Revenge of the Nerds at the LA Auto Show

At the rear, the taillights follow a similar “boomerang” theme. The SR and SL grades also get new 17-inch wheel choices. An optional 5.8-inch display screen mounted into the centre stack is now the hub for all your infotainment needs, including Siri compatibility which comes as standard on SV, SR and SL grades.

Photos Brendan McAleer, autoTRADER.ca Staff

On the ground, this year’s Los Angeles Auto Show felt flatter than a pancake. Sure, there were a few charming debuts, but even Lamborghini’s debut wasn’t particularly exciting. Oh look, a rear-wheel-drive Huracan, right on schedule to replace the equivalent Gallardo.

If you looked in the corners and lifted up the wraps, there were classics to be found, the odd racecar, and maybe even one of George Barris’s customs. Beyond that, the 2015 version of the LAAS was filled with stuff we’d already seen before, cars we’d been expecting all year, and – in the case of the Fiat 124 – mild disappointments. However, while headline-writers were likely disappointed, everybody else should be thankful.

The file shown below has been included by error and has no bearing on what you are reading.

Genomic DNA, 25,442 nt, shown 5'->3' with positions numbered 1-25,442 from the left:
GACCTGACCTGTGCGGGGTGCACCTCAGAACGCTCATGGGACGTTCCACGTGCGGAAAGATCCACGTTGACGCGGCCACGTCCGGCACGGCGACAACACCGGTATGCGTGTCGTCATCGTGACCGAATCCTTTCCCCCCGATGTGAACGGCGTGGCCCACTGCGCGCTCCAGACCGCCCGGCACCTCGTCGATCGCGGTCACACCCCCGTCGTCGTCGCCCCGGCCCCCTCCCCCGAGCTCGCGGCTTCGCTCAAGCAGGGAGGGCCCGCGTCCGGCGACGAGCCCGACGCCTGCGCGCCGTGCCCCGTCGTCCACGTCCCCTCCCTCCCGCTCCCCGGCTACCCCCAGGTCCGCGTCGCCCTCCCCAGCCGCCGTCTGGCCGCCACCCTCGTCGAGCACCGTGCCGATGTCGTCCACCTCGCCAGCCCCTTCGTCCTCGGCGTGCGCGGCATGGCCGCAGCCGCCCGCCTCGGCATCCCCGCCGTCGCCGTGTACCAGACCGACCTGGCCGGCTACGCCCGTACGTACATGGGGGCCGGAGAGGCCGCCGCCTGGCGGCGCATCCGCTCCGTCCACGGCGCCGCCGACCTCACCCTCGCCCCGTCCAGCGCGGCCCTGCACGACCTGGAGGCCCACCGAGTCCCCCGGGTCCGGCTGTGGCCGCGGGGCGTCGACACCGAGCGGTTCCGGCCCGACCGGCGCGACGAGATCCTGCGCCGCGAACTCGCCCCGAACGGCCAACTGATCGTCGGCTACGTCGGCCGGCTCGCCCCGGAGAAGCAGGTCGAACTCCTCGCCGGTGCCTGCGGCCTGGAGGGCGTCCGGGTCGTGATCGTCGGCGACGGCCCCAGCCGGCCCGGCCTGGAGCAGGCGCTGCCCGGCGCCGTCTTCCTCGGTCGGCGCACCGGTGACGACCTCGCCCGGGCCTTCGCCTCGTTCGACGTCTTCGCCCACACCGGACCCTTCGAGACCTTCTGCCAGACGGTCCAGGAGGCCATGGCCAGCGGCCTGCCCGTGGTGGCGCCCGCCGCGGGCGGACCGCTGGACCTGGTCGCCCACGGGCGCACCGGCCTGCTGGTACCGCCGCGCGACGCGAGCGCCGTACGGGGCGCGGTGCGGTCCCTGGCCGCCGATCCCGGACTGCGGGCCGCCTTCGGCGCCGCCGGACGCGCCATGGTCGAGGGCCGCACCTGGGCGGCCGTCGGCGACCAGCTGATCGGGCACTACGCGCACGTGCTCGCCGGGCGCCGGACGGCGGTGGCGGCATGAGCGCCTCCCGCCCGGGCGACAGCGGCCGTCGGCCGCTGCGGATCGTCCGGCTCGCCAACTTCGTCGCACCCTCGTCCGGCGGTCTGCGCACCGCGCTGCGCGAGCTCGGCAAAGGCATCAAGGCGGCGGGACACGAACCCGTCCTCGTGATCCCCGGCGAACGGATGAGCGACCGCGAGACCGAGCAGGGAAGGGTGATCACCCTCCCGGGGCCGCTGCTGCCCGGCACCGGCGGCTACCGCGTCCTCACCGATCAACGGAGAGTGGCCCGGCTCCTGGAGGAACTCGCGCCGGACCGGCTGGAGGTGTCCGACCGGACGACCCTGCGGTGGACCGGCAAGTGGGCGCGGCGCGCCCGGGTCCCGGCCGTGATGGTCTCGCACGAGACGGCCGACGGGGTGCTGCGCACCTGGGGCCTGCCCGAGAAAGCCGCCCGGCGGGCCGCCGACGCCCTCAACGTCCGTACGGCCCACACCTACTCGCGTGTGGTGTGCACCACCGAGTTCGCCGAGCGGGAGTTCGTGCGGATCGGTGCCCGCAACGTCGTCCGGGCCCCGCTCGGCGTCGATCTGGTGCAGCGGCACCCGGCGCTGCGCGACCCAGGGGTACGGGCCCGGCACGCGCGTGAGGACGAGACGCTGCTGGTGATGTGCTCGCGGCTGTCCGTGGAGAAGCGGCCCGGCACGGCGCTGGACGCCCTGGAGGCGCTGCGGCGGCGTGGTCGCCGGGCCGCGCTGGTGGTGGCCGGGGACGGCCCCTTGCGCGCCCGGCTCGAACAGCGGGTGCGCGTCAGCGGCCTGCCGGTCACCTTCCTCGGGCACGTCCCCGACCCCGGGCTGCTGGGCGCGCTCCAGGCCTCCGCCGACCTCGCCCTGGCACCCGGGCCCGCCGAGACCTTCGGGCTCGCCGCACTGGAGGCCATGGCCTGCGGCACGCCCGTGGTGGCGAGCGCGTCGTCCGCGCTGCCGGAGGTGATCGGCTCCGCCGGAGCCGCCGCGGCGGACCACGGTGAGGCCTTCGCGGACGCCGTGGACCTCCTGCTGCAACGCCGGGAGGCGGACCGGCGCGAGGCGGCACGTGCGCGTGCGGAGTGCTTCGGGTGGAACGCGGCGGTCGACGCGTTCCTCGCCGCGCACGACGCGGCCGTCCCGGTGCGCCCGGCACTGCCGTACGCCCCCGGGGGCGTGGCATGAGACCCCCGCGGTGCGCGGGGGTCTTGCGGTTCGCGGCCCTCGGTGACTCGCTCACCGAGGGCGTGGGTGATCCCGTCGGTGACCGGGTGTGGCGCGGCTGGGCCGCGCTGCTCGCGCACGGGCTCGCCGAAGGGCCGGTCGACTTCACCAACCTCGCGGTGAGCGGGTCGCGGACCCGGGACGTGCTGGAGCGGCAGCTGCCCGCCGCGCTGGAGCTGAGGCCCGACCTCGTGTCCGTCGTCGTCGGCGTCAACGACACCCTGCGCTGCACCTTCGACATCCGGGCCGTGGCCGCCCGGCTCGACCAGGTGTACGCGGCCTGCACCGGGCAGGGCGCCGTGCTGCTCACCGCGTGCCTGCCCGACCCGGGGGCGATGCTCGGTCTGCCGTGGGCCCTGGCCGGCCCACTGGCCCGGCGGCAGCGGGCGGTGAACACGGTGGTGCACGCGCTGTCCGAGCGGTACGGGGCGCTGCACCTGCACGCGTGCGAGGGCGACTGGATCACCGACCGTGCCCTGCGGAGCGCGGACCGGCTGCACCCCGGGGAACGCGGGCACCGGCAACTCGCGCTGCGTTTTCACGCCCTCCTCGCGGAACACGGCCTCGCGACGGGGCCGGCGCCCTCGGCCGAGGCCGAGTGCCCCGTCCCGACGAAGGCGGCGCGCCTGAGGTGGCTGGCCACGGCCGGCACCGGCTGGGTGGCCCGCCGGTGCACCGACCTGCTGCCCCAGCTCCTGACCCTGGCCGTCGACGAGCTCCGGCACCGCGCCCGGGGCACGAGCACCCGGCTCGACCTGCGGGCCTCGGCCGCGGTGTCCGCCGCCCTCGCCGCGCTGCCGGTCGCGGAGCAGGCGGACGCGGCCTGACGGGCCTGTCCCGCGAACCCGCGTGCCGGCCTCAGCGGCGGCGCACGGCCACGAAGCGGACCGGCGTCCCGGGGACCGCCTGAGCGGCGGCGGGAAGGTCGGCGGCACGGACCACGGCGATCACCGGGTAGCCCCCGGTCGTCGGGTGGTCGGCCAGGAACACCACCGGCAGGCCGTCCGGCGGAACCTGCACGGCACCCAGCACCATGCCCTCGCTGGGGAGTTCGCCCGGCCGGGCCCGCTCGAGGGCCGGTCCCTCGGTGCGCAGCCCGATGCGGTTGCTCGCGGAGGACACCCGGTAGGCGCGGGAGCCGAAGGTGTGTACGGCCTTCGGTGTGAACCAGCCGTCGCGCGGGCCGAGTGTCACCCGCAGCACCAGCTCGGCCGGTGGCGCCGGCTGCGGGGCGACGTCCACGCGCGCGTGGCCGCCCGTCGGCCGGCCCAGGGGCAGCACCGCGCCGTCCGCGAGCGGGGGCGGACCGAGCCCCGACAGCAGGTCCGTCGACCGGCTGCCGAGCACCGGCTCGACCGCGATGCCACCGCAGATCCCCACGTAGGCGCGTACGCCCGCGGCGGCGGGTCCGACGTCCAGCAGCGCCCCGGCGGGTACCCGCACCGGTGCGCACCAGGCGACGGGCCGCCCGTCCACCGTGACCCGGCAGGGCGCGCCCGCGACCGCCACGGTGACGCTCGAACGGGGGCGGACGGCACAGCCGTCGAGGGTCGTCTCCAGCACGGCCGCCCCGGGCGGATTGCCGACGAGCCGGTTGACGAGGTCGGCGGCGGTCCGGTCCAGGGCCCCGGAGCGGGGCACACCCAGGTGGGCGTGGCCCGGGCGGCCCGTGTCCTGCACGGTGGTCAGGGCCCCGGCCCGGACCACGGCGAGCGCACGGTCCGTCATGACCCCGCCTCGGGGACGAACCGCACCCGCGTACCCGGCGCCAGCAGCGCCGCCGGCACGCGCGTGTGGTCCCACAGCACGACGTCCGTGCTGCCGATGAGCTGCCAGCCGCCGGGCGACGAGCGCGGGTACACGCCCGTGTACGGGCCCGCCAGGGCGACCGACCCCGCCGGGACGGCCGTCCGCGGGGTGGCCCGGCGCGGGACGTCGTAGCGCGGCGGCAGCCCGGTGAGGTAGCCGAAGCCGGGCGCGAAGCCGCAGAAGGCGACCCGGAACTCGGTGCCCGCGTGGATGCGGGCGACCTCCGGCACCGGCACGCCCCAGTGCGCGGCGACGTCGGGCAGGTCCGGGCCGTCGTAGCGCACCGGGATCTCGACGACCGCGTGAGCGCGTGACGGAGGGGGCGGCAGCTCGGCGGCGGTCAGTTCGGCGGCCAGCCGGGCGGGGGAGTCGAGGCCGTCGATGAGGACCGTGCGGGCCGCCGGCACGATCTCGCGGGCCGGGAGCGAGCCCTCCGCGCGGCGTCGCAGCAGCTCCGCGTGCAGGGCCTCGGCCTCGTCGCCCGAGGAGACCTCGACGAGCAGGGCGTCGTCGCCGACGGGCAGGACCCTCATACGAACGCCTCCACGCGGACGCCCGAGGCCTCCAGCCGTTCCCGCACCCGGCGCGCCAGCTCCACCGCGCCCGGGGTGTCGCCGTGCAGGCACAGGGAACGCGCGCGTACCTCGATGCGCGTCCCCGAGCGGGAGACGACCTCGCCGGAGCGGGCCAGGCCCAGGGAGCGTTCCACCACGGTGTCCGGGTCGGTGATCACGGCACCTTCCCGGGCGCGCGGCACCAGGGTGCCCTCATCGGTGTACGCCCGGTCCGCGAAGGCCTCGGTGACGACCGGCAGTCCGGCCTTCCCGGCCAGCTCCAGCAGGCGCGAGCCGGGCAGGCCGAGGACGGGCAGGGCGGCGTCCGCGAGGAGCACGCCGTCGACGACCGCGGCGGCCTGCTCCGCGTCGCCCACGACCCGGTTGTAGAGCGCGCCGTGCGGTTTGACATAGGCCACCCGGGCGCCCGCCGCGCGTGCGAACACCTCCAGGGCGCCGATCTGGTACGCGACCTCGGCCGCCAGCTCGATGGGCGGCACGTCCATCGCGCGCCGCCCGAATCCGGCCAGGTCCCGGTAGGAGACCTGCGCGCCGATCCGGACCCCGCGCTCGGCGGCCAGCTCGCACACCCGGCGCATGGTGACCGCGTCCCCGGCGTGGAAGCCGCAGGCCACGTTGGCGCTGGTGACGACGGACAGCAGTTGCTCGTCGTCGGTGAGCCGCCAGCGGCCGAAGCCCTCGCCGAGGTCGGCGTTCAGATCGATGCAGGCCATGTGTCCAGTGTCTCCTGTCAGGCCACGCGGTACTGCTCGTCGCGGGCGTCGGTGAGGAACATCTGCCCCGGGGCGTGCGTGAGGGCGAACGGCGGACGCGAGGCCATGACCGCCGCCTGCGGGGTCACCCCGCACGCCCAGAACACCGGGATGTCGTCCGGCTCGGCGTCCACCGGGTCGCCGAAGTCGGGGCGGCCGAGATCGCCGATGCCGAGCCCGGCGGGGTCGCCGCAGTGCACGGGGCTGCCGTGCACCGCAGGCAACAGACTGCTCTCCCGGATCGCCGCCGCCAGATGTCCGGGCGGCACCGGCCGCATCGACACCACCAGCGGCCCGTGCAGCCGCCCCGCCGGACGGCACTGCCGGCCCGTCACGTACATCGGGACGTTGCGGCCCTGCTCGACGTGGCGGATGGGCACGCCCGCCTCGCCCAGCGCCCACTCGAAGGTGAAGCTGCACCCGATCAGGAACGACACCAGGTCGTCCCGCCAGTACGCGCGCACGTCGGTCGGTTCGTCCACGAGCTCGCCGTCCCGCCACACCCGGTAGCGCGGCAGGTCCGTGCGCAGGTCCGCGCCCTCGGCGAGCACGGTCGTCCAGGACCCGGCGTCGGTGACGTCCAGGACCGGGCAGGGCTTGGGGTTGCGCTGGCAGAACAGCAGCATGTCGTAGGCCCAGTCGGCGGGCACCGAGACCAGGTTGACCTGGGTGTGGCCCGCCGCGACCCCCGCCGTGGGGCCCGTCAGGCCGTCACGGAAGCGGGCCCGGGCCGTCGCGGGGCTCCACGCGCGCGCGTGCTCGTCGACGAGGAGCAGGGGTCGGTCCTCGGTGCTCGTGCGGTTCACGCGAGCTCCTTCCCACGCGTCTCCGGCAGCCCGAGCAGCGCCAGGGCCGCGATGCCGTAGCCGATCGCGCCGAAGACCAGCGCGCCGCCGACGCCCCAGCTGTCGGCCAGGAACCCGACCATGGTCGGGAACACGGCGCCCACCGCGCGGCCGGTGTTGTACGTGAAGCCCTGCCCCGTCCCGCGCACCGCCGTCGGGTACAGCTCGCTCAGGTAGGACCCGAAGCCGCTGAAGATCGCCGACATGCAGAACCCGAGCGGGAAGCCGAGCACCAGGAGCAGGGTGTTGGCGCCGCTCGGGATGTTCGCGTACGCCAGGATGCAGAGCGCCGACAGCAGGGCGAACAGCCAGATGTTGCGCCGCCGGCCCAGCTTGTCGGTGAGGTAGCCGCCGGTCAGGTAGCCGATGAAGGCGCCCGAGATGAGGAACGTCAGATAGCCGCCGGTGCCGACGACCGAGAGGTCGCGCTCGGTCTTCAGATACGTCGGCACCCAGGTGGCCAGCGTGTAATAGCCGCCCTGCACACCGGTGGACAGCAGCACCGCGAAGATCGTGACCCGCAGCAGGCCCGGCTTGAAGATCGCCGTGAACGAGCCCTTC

The unofficial focus of this year’s show? Never mind the clever Alfa Romeo banners featuring the luscious Giulia sedan, the time of the nerds is at hand. You know, the cars people actually buy: the Sentra, the Elantra, the Escape. Even Mazda, steadfastly sticking to their driving pleasure mantra, set aside the track special MX-5s for a minute and hauled out a three-row crossover that might actually put some money in the ol’ Bank of Hiroshima account.

Compacts

While we Canadians have always had to turn to the coupe for our sporty Honda vibes since the ’05 SiR, the hatch is coming back, so the Coupe has some in-house competition in North America for the first time in a while.

From the entry-level side, we got our first look at the Honda Civic Coupe, and it’s pretty much what you’d expect. Does it stir our hearts up the rev range into VTEC?

Well, sorta’. It’s a sleeker-looking version of the new four-door, but there’s still no manual transmission available for the interesting new 1.5L turbocharged engine. Still, as we discovered with the CVT-equipped WRX, turbocharging and continuously variable transmissions can still be a lot of fun for those who have to deal with traffic.